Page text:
Welcome to part 8 of Vintage Lens Jeopardy. This time I have a pretty famous lens actually but we shall not call it by it’s true name but by “aus Jena DDR T 2.8 / 50”. If you know just a little about lenses you will figure out which famous company was and is bases in the city of Jena, Germany. Carl Zeiss Jena of course. But what about this lens “aus Jena”….is it any good and why the strange name?
“aus Jena DDR?” What weird brand is this?
Before World War II the city of Jena was already a major center of the German optical industry. The most famous name from this city was of course Carl Zeiss Jena. You can read up on the company’s history if you like. What it is important here is the fact that after the separation of Germany there were suddenly two Carl Zeiss foundations (the company was incorporated as a foundation which is fascinating in itself) one in East Germany and one in West Germany.
Both companies would produce and export optical gear and after some conflict an agreement was made in 1971 (other sources say 1973) making clear how each company was allowed to call their products in each market. The East German Carl Zeiss conglomerate had to label their products that went for sale in West Germany as “aus Jena DDR” so to not infringe on the naming rights of the other Carl Zeiss company. It was very important that customers knew they were buying something made in the DDR (GDR in English).
At the time buying something from the “other side” was still considered somewhat of a betrayal or support of the communist regime. The improved relations between the two Germanys under Chancellor Willy Brandt were in it’s infancy. Therefore the West German Carl Zeiss company was pretty eager to keep the Carl Zeiss name in their home market.
One little upshot to this is the fact that many people search for original “Carl Zeiss Jena” branded lenses and pay a premium while these “aus Jena” (aus = from) lenses often receive less attention. They are nevertheless very similar products. So do yourself a favor and try an Ebay search for “aus Jena”. Maybe you get lucky and pay a little less.
The aus Jena DDR T 2.8 / 50
This lens is what we today call a normal lens. It was often sold together with a camera. The T stands for Tessar which denotes the optical formula. It was designed at the Carl Zeiss Company in 1902 with an aperture of f/6.3 and improved to f/2.8 in 1930. The lens I have here is essentially the same design with some added features. It has spring actuated aperture which allows for composition with a fully opened (and bright) aperture and stops down right before shooting via a mechanical link from the shutter button. It also sports an auto / manual switch disabling the pin and reverting the lens back to a pre-select aperture mechanism. The latter is pretty useful on modern adapters which sometimes fail to fully depress the aperture pin on the lens mount therefore not fully closing the aperture blades (or you just buy a quality adapter in the first place).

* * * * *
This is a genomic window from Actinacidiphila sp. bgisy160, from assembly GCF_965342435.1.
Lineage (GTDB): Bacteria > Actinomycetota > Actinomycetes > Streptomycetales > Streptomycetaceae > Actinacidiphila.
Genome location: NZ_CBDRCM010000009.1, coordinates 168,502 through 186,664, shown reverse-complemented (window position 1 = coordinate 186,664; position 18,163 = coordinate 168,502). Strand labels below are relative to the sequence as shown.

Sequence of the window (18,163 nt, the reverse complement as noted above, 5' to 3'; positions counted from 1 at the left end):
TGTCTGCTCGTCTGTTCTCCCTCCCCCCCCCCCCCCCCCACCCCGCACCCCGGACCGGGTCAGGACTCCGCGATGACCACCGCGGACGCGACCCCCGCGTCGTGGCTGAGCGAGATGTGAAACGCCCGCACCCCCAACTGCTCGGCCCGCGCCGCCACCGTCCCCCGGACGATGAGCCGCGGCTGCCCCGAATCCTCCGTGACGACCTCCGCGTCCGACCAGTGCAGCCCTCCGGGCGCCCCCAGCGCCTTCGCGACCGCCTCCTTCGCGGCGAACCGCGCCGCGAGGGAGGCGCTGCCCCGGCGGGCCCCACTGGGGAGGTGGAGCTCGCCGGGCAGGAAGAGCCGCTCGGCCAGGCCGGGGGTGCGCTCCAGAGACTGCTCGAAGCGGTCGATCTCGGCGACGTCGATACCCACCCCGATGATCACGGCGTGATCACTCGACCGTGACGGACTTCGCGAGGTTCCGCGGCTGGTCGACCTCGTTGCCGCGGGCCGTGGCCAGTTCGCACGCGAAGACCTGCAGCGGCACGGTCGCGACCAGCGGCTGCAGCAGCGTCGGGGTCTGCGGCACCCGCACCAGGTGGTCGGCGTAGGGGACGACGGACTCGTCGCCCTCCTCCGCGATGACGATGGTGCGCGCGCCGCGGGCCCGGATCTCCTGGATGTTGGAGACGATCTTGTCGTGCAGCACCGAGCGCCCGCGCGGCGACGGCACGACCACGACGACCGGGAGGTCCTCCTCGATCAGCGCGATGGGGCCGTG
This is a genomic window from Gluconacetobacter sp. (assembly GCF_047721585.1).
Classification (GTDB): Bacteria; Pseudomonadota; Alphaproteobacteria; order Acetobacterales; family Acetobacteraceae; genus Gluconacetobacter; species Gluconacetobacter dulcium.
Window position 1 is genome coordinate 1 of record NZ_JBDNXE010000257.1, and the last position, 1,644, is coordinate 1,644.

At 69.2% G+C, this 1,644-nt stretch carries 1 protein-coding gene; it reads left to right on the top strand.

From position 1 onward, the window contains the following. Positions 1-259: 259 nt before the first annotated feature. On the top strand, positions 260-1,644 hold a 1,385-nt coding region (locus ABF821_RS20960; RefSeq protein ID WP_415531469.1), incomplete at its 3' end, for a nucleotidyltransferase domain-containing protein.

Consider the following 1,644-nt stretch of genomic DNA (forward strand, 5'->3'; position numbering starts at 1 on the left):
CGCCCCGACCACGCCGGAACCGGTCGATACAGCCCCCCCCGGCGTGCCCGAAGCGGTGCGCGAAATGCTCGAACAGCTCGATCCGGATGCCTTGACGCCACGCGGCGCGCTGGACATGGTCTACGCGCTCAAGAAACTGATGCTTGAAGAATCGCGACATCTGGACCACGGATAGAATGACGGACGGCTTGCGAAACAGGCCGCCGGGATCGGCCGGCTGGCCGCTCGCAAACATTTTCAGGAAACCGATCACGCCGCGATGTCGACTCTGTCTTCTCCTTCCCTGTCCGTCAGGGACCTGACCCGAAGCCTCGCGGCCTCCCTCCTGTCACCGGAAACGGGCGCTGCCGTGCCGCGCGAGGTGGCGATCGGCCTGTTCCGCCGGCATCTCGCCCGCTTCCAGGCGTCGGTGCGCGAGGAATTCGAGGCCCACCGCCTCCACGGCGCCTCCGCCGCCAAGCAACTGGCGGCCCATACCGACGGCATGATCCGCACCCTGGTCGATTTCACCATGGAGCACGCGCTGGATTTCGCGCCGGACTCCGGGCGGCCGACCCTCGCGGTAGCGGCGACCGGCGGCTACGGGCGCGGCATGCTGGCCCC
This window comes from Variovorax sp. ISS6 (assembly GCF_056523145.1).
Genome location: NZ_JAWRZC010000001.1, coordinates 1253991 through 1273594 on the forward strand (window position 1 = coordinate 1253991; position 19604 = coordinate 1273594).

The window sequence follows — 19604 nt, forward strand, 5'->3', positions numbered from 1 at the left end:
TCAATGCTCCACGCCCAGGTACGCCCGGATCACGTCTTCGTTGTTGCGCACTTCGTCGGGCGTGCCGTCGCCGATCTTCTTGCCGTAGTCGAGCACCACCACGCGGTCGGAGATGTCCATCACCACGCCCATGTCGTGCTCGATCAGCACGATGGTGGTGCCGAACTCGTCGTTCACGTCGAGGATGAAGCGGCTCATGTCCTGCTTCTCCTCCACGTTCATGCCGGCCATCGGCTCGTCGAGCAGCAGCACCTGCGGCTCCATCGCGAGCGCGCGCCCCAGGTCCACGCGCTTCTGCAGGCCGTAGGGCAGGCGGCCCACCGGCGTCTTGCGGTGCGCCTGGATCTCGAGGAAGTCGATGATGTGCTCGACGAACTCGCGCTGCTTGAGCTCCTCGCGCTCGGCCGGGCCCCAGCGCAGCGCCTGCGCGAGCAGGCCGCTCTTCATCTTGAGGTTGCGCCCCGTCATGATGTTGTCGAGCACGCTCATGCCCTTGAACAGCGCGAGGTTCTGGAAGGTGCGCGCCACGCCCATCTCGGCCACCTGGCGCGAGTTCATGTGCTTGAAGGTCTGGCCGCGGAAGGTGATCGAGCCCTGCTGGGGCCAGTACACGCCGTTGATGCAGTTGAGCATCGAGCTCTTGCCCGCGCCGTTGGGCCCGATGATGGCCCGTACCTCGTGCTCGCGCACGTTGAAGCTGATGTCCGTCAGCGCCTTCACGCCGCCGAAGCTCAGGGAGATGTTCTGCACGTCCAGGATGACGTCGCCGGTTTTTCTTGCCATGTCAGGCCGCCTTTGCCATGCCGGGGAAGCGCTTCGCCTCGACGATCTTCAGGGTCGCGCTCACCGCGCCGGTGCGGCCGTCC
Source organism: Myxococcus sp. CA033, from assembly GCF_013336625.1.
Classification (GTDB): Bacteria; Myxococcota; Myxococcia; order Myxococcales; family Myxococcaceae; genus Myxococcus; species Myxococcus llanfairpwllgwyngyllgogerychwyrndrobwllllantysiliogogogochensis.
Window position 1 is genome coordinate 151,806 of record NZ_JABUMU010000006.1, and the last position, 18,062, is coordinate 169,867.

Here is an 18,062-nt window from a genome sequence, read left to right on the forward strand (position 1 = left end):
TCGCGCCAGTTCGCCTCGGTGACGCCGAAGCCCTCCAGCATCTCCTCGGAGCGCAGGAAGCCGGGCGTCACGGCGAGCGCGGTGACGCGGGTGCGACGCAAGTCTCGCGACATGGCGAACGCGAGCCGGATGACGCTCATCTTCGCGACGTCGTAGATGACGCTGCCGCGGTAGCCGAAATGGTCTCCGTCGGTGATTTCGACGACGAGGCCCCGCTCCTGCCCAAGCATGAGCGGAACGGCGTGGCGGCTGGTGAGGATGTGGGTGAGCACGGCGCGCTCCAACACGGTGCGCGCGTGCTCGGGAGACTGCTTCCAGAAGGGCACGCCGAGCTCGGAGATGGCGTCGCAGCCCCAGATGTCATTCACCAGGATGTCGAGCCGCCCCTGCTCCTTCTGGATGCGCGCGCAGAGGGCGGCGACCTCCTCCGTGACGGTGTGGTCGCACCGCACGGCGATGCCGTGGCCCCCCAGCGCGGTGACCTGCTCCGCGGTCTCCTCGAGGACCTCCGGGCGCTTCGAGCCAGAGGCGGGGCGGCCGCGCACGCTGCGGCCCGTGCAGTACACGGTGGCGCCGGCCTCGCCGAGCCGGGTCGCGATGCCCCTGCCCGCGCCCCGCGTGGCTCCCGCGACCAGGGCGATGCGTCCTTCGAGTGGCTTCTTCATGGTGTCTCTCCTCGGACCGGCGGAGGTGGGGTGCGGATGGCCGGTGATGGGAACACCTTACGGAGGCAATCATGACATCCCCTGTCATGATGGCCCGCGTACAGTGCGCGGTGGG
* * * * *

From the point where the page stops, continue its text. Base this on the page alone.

For today’s standards a 50mm lens at the edge of what we consider a normal lens. The definition of normal certainly went to the more wider end at 35mm. Personally I like the 50mm focal length. It is just this extra bit of reach. I often pair one with a 28mm for street, city and general photography. The aperture at f/2.8 is not exciting at all. Blurred backgrounds and razor sharp depth of field are not what this lens was made for. The five aperture blades form a pretty noticeable pentagon shaped bokeh.
The lens itself is pretty light and small at 180g and 47mm in length. It is solidly built but definitely feels like an East German product. The focus ring is smooth but the stops are not dampened. The aperture ring (in half stops) clicks clearly and stays in place very well but feels and sounds somewhat like a ratchet. Both controls lack any kind of rubber or leather they just have a ribbed and diamond texture respectively. I certainly touched lenses with a more pleasant feel.
There are some surprising positives though. The front element is very recessed so lens flare and ghosting should not be an issue in most cases. The filter ring does not turn which makes using polarizers and other such filters very uncomplicated. The minimum focusing distance is only 0.35 m or 1.14 ft in the weird system. The filter thread is a very common 49mm. The focus ring turns about 300 degrees (more than 3/4) and has fine control over the complete focus range from 0.35m to 15m and beyond to infinity. This is very welcome for city and street shooters like myself especially compared to modern manual focus lenses that go from 2m to infinity with a flick of a finger.
My copy is in good condition. Maybe some dust but nothing troublesome. The lens is easy to open so I might just clean the elements myself. The markings are filled engravings and they still look pretty fresh. The aperture ring has a few spots where the color has rubbed off (probably by carrying the camera in a bag) and the helicoid could use some new lube but it is still totally usable.